Hot on the heels of printing with recycled toothbrush handles, we're tackling our most practical material yet - used CDs and DVDs. While some of our materials have been tests simply because we wanted to try, this week's material is much more relatable.
I imagine most of you, at one point or another, had stacks of used CDs and wondered what to do with them? Maybe they were music CDs, or movie DVDs. Maybe you remember the early days of making your own CDs and wondering what to do with the failed ones? Whatever you do, do NOT put them in the Microfridge in your dorm room. ;)
Right off the bat, we had to sort the discs. Some had a printed label, most likely from a factory that printed the discs. Others had labels that were stuck on. While we didn't use the discs with labels stuck on, we don't believe the actual discs were any different. Nor would using them, if you took the time to remove the labels, cause any problems.
Grinding was simple due to the rigidity of the discs, and the root plastic they're made of - Polycarbonate (PC).
Printing went well, with one difference from our typical prints. Since we didn't filter out the metal flakes (Intentionally. The filament looked really cool with them in there) we needed a wider print nozzle for printing. We went with a .75mm nozzle and didn't see any problems with the nozzle clogging.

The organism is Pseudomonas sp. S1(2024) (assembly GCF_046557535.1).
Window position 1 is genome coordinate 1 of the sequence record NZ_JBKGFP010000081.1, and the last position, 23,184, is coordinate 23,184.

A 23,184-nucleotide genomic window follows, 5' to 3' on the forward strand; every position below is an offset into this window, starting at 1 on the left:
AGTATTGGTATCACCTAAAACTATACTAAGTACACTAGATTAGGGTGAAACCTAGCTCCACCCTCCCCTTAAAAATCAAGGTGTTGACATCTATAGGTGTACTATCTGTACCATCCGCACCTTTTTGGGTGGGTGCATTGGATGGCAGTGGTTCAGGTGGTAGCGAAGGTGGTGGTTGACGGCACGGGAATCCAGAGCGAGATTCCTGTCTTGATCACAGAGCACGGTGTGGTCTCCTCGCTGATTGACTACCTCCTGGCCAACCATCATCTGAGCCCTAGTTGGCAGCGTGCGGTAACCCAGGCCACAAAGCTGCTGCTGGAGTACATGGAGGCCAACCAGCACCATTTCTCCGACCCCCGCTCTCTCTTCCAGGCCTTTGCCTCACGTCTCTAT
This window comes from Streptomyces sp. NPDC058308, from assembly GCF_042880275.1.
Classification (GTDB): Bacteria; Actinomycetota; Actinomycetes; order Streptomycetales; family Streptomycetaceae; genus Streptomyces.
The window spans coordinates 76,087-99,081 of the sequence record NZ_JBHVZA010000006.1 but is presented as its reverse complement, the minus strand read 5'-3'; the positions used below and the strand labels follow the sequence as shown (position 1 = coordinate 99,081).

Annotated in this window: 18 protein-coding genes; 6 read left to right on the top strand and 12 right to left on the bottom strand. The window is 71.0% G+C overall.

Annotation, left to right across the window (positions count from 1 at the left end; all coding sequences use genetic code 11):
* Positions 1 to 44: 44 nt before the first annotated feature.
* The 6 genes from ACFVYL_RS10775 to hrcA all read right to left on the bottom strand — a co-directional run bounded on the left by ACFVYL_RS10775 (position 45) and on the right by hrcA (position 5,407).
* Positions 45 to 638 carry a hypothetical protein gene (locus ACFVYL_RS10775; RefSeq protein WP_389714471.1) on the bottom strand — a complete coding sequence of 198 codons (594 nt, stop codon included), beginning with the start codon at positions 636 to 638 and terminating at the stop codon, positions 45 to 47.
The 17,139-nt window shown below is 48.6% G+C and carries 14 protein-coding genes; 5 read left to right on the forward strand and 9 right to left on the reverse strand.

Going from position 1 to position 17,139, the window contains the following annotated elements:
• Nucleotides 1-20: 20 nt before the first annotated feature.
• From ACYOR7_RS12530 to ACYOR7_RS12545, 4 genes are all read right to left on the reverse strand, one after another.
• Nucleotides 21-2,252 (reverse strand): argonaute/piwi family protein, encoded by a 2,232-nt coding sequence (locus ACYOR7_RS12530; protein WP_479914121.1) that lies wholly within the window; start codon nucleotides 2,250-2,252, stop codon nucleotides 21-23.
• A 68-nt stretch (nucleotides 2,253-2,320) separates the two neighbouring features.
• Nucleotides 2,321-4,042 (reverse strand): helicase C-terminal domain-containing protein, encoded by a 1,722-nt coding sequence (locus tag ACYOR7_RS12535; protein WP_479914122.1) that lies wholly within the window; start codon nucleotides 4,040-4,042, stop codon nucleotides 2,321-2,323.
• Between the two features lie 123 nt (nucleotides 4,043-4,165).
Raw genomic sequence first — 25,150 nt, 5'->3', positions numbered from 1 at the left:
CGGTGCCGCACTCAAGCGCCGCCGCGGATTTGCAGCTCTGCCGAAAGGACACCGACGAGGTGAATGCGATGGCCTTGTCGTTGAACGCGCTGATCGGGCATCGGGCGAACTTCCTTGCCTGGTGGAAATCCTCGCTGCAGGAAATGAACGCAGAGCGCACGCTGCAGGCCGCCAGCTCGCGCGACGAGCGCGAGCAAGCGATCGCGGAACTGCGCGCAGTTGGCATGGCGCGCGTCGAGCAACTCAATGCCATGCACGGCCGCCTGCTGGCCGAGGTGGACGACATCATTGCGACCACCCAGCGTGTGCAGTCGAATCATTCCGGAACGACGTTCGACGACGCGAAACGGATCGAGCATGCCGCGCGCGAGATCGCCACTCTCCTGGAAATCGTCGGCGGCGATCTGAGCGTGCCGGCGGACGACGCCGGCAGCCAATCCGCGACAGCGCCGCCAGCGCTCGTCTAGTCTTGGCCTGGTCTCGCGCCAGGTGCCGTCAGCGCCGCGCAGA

If you'd like to get your own sample of CD/DVD filament for free, head on over to our store to grab yours. Supplies are limited, though. Yes, we'll ask you to pay to ship.
And if you want to dig a bit deeper into the nitty-gritty of our research with this material, including temperature settings and a lot more, you can download our full recycling study whitepaper here.
As always, you can check out our live video announcement as we discuss the release of this information. Find us on YouTube, and watch live every Thursday at 3 PM Eastern time.
We'd love to see what you print with this, or any other filament. Make sure to tag us with @filabot in your social media posts.